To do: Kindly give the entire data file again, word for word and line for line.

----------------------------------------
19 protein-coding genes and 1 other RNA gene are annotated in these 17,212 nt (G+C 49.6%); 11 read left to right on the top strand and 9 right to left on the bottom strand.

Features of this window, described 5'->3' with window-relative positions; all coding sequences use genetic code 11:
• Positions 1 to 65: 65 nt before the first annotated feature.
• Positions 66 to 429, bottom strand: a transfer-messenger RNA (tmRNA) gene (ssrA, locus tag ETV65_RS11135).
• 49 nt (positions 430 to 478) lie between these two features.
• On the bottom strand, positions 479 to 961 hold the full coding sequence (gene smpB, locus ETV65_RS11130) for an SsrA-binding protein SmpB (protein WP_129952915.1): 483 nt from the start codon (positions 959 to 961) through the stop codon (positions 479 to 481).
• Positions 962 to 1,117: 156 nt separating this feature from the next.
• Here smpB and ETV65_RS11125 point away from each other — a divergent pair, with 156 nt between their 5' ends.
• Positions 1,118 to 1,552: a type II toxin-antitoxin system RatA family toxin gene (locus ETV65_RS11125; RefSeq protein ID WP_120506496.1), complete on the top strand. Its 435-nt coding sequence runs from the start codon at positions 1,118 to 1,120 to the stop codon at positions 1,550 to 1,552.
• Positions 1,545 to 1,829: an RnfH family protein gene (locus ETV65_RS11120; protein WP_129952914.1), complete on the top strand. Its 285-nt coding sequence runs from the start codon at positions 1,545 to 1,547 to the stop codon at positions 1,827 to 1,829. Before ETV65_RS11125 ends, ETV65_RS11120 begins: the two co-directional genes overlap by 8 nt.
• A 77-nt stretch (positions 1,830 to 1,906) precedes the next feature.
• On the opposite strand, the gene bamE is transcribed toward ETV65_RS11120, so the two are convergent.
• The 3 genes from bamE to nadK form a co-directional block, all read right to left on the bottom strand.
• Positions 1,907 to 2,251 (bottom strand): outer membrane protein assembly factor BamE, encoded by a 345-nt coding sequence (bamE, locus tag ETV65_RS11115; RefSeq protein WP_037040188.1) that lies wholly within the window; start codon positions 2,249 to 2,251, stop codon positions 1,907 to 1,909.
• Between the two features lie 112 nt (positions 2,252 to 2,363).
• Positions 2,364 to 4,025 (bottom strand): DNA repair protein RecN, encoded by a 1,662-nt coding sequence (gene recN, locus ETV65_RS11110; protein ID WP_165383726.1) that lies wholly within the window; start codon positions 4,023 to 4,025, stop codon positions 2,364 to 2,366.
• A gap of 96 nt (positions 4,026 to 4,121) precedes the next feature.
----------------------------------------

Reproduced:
19 protein-coding genes and 1 other RNA gene are annotated in these 17,212 nt (G+C 49.6%); 11 read left to right on the top strand and 9 right to left on the bottom strand.

Features of this window, described 5'->3' with window-relative positions; all coding sequences use genetic code 11:
• Positions 1 to 65: 65 nt before the first annotated feature.
• Positions 66 to 429, bottom strand: a transfer-messenger RNA (tmRNA) gene (ssrA, locus tag ETV65_RS11135).
• 49 nt (positions 430 to 478) lie between these two features.
• On the bottom strand, positions 479 to 961 hold the full coding sequence (gene smpB, locus ETV65_RS11130) for an SsrA-binding protein SmpB (protein WP_129952915.1): 483 nt from the start codon (positions 959 to 961) through the stop codon (positions 479 to 481).
• Positions 962 to 1,117: 156 nt separating this feature from the next.
• Here smpB and ETV65_RS11125 point away from each other — a divergent pair, with 156 nt between their 5' ends.
• Positions 1,118 to 1,552: a type II toxin-antitoxin system RatA family toxin gene (locus ETV65_RS11125; RefSeq protein ID WP_120506496.1), complete on the top strand. Its 435-nt coding sequence runs from the start codon at positions 1,118 to 1,120 to the stop codon at positions 1,550 to 1,552.
• Positions 1,545 to 1,829: an RnfH family protein gene (locus ETV65_RS11120; protein WP_129952914.1), complete on the top strand. Its 285-nt coding sequence runs from the start codon at positions 1,545 to 1,547 to the stop codon at positions 1,827 to 1,829. Before ETV65_RS11125 ends, ETV65_RS11120 begins: the two co-directional genes overlap by 8 nt.
• A 77-nt stretch (positions 1,830 to 1,906) precedes the next feature.
• On the opposite strand, the gene bamE is transcribed toward ETV65_RS11120, so the two are convergent.
• The 3 genes from bamE to nadK form a co-directional block, all read right to left on the bottom strand.
• Positions 1,907 to 2,251 (bottom strand): outer membrane protein assembly factor BamE, encoded by a 345-nt coding sequence (bamE, locus tag ETV65_RS11115; RefSeq protein WP_037040188.1) that lies wholly within the window; start codon positions 2,249 to 2,251, stop codon positions 1,907 to 1,909.
• Between the two features lie 112 nt (positions 2,252 to 2,363).
• Positions 2,364 to 4,025 (bottom strand): DNA repair protein RecN, encoded by a 1,662-nt coding sequence (gene recN, locus ETV65_RS11110; protein ID WP_165383726.1) that lies wholly within the window; start codon positions 4,023 to 4,025, stop codon positions 2,364 to 2,366.
• A gap of 96 nt (positions 4,026 to 4,121) precedes the next feature.